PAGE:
For several years, growers south of Virginia seemed to have little to worry about; most sightings of the pest didn’t coincide with crop losses. After 2011 that seemed to change, and in recent years growers as far south as Georgia and Alabama began reporting the pest as an agricultural and urban pest. This past year, several entomologists from the South formed their own BMSB working group to track the pest in the southern states and assess its habitat in southern crops.
In 2011 members of the mid-Atlantic working group, along with others concerned about the pest’s spread, collaborated on a USDA NIFA specialty crop grant to study the pest’s biology in that region and develop short-term mitigation strategies to prevent severe crop losses. The research resulted in the identification and recommendation of several types of insecticides to control the pest.
While the chemical tools helped “stop the bleeding,” Walgenbach says the sole reliance on insecticides is not sustainable for the long term. Most of the insecticides being used are broad-spectrum pyrethroids and neonicotinoids, which have eliminated natural enemies of other pests that growers don’t typically have to worry about.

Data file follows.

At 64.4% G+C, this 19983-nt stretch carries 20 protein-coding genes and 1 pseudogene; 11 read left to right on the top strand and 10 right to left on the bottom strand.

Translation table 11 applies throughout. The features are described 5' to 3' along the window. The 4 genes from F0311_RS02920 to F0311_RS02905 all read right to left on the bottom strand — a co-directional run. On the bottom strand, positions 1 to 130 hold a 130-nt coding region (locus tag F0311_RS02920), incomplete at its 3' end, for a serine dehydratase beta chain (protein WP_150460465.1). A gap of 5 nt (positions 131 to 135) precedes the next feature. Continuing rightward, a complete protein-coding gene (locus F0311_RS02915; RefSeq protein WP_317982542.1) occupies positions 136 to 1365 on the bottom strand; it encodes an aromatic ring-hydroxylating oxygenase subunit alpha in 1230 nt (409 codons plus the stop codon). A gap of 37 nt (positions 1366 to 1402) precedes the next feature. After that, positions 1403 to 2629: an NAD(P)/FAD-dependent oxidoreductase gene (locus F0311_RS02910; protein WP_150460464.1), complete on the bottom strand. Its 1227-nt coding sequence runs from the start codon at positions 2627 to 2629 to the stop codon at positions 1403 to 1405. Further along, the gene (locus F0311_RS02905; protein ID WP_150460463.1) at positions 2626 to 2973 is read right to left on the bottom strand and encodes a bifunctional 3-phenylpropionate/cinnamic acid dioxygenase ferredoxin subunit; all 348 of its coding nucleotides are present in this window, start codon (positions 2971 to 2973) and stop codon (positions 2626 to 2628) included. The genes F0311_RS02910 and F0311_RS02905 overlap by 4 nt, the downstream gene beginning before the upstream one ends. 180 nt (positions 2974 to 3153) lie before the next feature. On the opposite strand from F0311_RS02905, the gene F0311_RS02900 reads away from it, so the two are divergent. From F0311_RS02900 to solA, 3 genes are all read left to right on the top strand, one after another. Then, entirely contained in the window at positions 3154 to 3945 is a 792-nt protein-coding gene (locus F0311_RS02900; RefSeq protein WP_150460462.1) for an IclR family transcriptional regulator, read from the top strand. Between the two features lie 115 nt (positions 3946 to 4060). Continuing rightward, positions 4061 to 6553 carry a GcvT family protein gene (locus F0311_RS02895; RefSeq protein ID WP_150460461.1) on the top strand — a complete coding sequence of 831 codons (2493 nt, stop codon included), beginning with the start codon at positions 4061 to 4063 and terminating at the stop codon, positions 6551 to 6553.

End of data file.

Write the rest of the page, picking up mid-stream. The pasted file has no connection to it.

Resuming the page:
The problem is most apparent in apples, where predators and parasites play an important role in biological control of several important secondary pests. The consequences of spraying for BMSB has led to increased problems with mites, woolly apple aphid and San Jose scale.
Some tree-fruit growers increased their post-bloom sprays from 5 to 15 applications per year after BMSB appeared. Experts are concerned that if the current spray schedule continues, growers could be facing insecticide-resistant stink bugs.